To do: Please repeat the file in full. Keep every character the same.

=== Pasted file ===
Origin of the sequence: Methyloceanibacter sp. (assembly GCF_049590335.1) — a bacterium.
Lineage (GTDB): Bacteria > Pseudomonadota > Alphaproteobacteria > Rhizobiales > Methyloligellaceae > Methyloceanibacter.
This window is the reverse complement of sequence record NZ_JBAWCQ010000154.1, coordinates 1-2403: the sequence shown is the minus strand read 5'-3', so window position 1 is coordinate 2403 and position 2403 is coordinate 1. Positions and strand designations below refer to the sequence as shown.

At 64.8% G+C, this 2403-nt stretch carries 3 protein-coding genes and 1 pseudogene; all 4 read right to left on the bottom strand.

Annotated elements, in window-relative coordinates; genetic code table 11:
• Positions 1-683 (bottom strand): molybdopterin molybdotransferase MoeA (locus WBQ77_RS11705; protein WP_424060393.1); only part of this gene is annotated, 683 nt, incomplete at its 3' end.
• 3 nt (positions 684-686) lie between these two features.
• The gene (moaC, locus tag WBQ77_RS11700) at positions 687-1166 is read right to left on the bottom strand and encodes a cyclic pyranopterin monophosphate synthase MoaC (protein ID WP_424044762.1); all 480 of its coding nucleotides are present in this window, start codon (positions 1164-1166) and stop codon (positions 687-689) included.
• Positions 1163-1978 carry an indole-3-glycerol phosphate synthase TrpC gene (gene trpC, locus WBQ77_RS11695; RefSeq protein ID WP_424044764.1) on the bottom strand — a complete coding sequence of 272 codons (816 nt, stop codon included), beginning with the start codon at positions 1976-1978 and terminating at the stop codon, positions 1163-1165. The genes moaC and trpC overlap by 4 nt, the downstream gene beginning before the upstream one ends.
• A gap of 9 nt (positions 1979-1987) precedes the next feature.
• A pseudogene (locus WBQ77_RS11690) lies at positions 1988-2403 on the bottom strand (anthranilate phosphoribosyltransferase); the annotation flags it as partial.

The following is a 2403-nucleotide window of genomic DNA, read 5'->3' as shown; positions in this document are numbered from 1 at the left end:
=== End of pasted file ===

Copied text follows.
Origin of the sequence: Methyloceanibacter sp. (assembly GCF_049590335.1) — a bacterium.
Lineage (GTDB): Bacteria > Pseudomonadota > Alphaproteobacteria > Rhizobiales > Methyloligellaceae > Methyloceanibacter.
This window is the reverse complement of sequence record NZ_JBAWCQ010000154.1, coordinates 1-2403: the sequence shown is the minus strand read 5'-3', so window position 1 is coordinate 2403 and position 2403 is coordinate 1. Positions and strand designations below refer to the sequence as shown.

At 64.8% G+C, this 2403-nt stretch carries 3 protein-coding genes and 1 pseudogene; all 4 read right to left on the bottom strand.

Annotated elements, in window-relative coordinates; genetic code table 11:
• Positions 1-683 (bottom strand): molybdopterin molybdotransferase MoeA (locus WBQ77_RS11705; protein WP_424060393.1); only part of this gene is annotated, 683 nt, incomplete at its 3' end.
• 3 nt (positions 684-686) lie between these two features.
• The gene (moaC, locus tag WBQ77_RS11700) at positions 687-1166 is read right to left on the bottom strand and encodes a cyclic pyranopterin monophosphate synthase MoaC (protein ID WP_424044762.1); all 480 of its coding nucleotides are present in this window, start codon (positions 1164-1166) and stop codon (positions 687-689) included.
• Positions 1163-1978 carry an indole-3-glycerol phosphate synthase TrpC gene (gene trpC, locus WBQ77_RS11695; RefSeq protein ID WP_424044764.1) on the bottom strand — a complete coding sequence of 272 codons (816 nt, stop codon included), beginning with the start codon at positions 1976-1978 and terminating at the stop codon, positions 1163-1165. The genes moaC and trpC overlap by 4 nt, the downstream gene beginning before the upstream one ends.
• A gap of 9 nt (positions 1979-1987) precedes the next feature.
• A pseudogene (locus WBQ77_RS11690) lies at positions 1988-2403 on the bottom strand (anthranilate phosphoribosyltransferase); the annotation flags it as partial.

The following is a 2403-nucleotide window of genomic DNA, read 5'->3' as shown; positions in this document are numbered from 1 at the left end: